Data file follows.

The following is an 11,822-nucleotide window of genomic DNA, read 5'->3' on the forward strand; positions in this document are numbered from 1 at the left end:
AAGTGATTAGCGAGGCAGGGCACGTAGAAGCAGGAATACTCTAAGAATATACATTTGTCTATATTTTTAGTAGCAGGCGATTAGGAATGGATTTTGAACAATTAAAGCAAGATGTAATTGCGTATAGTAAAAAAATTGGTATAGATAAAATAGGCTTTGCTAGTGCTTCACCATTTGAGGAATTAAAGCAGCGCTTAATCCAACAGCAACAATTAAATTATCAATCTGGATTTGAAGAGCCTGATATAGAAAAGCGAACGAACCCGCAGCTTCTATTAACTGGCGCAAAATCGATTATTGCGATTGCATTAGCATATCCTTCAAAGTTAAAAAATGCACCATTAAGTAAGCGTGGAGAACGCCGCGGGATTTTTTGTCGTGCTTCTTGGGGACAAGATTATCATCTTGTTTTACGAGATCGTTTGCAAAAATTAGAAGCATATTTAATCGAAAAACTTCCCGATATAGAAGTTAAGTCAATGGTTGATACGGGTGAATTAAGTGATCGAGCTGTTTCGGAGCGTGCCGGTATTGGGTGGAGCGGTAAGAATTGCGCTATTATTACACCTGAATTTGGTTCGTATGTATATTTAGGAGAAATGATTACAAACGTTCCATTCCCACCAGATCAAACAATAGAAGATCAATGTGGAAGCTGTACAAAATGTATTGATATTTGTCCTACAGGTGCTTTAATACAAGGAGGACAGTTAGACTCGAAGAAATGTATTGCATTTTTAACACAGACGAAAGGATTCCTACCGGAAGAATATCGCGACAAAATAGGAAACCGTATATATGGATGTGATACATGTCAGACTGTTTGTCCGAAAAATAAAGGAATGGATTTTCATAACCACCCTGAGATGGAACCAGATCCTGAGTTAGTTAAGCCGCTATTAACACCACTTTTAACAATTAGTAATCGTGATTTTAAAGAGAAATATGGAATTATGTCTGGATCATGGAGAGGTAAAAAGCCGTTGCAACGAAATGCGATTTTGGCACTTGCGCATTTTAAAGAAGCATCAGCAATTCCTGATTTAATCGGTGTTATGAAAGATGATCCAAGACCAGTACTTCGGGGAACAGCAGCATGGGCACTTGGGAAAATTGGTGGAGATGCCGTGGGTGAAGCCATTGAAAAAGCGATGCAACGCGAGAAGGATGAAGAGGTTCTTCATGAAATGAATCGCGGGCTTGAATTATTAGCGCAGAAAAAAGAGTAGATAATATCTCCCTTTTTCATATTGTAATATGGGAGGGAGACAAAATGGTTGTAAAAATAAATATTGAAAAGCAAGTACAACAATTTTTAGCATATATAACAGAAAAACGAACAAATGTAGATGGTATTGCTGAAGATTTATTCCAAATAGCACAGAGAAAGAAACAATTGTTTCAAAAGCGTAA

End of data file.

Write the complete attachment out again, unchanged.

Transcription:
The following is an 11,822-nucleotide window of genomic DNA, read 5'->3' on the forward strand; positions in this document are numbered from 1 at the left end:
AAGTGATTAGCGAGGCAGGGCACGTAGAAGCAGGAATACTCTAAGAATATACATTTGTCTATATTTTTAGTAGCAGGCGATTAGGAATGGATTTTGAACAATTAAAGCAAGATGTAATTGCGTATAGTAAAAAAATTGGTATAGATAAAATAGGCTTTGCTAGTGCTTCACCATTTGAGGAATTAAAGCAGCGCTTAATCCAACAGCAACAATTAAATTATCAATCTGGATTTGAAGAGCCTGATATAGAAAAGCGAACGAACCCGCAGCTTCTATTAACTGGCGCAAAATCGATTATTGCGATTGCATTAGCATATCCTTCAAAGTTAAAAAATGCACCATTAAGTAAGCGTGGAGAACGCCGCGGGATTTTTTGTCGTGCTTCTTGGGGACAAGATTATCATCTTGTTTTACGAGATCGTTTGCAAAAATTAGAAGCATATTTAATCGAAAAACTTCCCGATATAGAAGTTAAGTCAATGGTTGATACGGGTGAATTAAGTGATCGAGCTGTTTCGGAGCGTGCCGGTATTGGGTGGAGCGGTAAGAATTGCGCTATTATTACACCTGAATTTGGTTCGTATGTATATTTAGGAGAAATGATTACAAACGTTCCATTCCCACCAGATCAAACAATAGAAGATCAATGTGGAAGCTGTACAAAATGTATTGATATTTGTCCTACAGGTGCTTTAATACAAGGAGGACAGTTAGACTCGAAGAAATGTATTGCATTTTTAACACAGACGAAAGGATTCCTACCGGAAGAATATCGCGACAAAATAGGAAACCGTATATATGGATGTGATACATGTCAGACTGTTTGTCCGAAAAATAAAGGAATGGATTTTCATAACCACCCTGAGATGGAACCAGATCCTGAGTTAGTTAAGCCGCTATTAACACCACTTTTAACAATTAGTAATCGTGATTTTAAAGAGAAATATGGAATTATGTCTGGATCATGGAGAGGTAAAAAGCCGTTGCAACGAAATGCGATTTTGGCACTTGCGCATTTTAAAGAAGCATCAGCAATTCCTGATTTAATCGGTGTTATGAAAGATGATCCAAGACCAGTACTTCGGGGAACAGCAGCATGGGCACTTGGGAAAATTGGTGGAGATGCCGTGGGTGAAGCCATTGAAAAAGCGATGCAACGCGAGAAGGATGAAGAGGTTCTTCATGAAATGAATCGCGGGCTTGAATTATTAGCGCAGAAAAAAGAGTAGATAATATCTCCCTTTTTCATATTGTAATATGGGAGGGAGACAAAATGGTTGTAAAAATAAATATTGAAAAGCAAGTACAACAATTTTTAGCATATATAACAGAAAAACGAACAAATGTAGATGGTATTGCTGAAGATTTATTCCAAATAGCACAGAGAAAGAAACAATTGTTTCAAAAGCGTAA